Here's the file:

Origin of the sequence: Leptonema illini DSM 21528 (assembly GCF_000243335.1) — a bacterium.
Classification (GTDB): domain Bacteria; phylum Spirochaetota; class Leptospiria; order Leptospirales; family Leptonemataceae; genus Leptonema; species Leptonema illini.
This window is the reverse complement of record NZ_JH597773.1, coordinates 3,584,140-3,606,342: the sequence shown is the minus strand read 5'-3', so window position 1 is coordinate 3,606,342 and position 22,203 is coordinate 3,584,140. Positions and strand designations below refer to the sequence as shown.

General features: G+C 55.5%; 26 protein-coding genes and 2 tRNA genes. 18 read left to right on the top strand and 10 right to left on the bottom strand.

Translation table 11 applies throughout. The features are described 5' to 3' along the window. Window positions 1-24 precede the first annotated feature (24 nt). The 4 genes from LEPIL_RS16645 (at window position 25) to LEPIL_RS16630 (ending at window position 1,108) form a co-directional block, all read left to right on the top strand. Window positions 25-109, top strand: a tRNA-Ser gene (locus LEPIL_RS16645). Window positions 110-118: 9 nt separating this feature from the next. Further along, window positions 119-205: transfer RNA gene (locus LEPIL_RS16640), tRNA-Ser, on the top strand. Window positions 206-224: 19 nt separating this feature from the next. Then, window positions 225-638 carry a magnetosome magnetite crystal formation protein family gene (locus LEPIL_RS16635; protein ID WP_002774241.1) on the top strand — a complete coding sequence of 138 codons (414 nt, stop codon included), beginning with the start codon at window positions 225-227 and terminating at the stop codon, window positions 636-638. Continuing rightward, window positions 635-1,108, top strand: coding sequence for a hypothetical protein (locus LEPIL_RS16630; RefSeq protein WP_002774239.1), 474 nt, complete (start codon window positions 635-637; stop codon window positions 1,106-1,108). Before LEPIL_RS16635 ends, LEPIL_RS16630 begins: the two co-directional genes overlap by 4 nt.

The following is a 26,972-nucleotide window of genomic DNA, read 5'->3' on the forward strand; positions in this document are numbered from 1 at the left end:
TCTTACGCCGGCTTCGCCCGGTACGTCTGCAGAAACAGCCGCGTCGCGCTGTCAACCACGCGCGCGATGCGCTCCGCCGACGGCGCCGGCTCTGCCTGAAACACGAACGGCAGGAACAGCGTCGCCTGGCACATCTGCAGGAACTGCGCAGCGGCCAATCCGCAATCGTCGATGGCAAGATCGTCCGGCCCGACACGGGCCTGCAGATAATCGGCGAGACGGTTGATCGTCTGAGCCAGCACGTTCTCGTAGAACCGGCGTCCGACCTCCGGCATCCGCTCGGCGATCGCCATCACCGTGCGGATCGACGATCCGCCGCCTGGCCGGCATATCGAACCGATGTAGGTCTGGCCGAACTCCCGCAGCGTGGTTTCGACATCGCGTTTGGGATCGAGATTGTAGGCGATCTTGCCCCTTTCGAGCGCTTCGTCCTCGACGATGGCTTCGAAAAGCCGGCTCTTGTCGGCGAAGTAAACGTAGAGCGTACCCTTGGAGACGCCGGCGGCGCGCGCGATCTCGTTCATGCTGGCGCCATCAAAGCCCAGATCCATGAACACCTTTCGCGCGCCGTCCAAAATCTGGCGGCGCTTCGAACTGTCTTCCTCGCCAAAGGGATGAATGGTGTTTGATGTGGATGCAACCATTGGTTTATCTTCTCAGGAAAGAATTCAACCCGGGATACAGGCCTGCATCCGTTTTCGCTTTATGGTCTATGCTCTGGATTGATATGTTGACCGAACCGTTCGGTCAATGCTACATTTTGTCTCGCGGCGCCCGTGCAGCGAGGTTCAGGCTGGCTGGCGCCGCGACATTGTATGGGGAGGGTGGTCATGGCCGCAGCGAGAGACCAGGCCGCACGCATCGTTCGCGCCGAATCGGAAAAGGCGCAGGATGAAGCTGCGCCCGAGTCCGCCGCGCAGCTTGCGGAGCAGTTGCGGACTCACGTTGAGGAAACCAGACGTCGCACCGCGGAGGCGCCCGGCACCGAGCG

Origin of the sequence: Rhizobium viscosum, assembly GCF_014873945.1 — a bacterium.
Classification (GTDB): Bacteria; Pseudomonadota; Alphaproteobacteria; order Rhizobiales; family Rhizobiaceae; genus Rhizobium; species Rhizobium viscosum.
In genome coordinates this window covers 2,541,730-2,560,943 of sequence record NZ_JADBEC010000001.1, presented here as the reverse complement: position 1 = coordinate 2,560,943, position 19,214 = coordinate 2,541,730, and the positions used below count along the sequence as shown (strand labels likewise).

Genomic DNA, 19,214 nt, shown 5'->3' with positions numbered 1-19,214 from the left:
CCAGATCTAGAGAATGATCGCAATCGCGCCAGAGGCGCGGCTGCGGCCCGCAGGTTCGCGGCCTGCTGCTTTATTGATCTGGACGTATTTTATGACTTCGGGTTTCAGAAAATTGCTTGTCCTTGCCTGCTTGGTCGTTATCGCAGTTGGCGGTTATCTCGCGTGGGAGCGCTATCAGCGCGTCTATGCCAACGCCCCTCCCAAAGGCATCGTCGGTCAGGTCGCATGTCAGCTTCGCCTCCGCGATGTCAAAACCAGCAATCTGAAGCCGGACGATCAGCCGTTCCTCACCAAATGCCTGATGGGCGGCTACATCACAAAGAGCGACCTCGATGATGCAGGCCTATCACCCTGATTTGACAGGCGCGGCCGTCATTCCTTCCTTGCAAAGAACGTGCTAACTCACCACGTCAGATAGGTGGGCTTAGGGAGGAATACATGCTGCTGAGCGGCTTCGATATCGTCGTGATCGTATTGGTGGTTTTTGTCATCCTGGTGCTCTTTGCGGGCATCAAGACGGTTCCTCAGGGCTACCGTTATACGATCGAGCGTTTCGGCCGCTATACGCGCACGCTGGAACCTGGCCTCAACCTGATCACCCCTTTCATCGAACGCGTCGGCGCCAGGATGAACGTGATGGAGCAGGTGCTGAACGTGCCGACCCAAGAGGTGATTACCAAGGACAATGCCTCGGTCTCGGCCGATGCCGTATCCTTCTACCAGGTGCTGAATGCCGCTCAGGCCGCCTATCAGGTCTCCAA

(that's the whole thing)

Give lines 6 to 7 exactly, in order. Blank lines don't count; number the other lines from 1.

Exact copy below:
The following is a 26,972-nucleotide window of genomic DNA, read 5'->3' on the forward strand; positions in this document are numbered from 1 at the left end:
TCTTACGCCGGCTTCGCCCGGTACGTCTGCAGAAACAGCCGCGTCGCGCTGTCAACCACGCGCGCGATGCGCTCCGCCGACGGCGCCGGCTCTGCCTGAAACACGAACGGCAGGAACAGCGTCGCCTGGCACATCTGCAGGAACTGCGCAGCGGCCAATCCGCAATCGTCGATGGCAAGATCGTCCGGCCCGACACGGGCCTGCAGATAATCGGCGAGACGGTTGATCGTCTGAGCCAGCACGTTCTCGTAGAACCGGCGTCCGACCTCCGGCATCCGCTCGGCGATCGCCATCACCGTGCGGATCGACGATCCGCCGCCTGGCCGGCATATCGAACCGATGTAGGTCTGGCCGAACTCCCGCAGCGTGGTTTCGACATCGCGTTTGGGATCGAGATTGTAGGCGATCTTGCCCCTTTCGAGCGCTTCGTCCTCGACGATGGCTTCGAAAAGCCGGCTCTTGTCGGCGAAGTAAACGTAGAGCGTACCCTTGGAGACGCCGGCGGCGCGCGCGATCTCGTTCATGCTGGCGCCATCAAAGCCCAGATCCATGAACACCTTTCGCGCGCCGTCCAAAATCTGGCGGCGCTTCGAACTGTCTTCCTCGCCAAAGGGATGAATGGTGTTTGATGTGGATGCAACCATTGGTTTATCTTCTCAGGAAAGAATTCAACCCGGGATACAGGCCTGCATCCGTTTTCGCTTTATGGTCTATGCTCTGGATTGATATGTTGACCGAACCGTTCGGTCAATGCTACATTTTGTCTCGCGGCGCCCGTGCAGCGAGGTTCAGGCTGGCTGGCGCCGCGACATTGTATGGGGAGGGTGGTCATGGCCGCAGCGAGAGACCAGGCCGCACGCATCGTTCGCGCCGAATCGGAAAAGGCGCAGGATGAAGCTGCGCCCGAGTCCGCCGCGCAGCTTGCGGAGCAGTTGCGGACTCACGTTGAGGAAACCAGACGTCGCACCGCGGAGGCGCCCGGCACCGAGCG